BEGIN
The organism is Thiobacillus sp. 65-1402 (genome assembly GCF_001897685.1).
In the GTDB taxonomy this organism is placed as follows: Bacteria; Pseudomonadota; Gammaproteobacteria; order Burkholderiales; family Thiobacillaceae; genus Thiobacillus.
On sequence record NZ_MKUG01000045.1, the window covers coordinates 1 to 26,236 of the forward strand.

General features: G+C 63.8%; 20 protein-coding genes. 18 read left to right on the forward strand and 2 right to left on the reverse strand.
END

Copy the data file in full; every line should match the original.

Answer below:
The organism is Thiobacillus sp. 65-1402 (genome assembly GCF_001897685.1).
In the GTDB taxonomy this organism is placed as follows: Bacteria; Pseudomonadota; Gammaproteobacteria; order Burkholderiales; family Thiobacillaceae; genus Thiobacillus.
On sequence record NZ_MKUG01000045.1, the window covers coordinates 1 to 26,236 of the forward strand.

General features: G+C 63.8%; 20 protein-coding genes. 18 read left to right on the forward strand and 2 right to left on the reverse strand.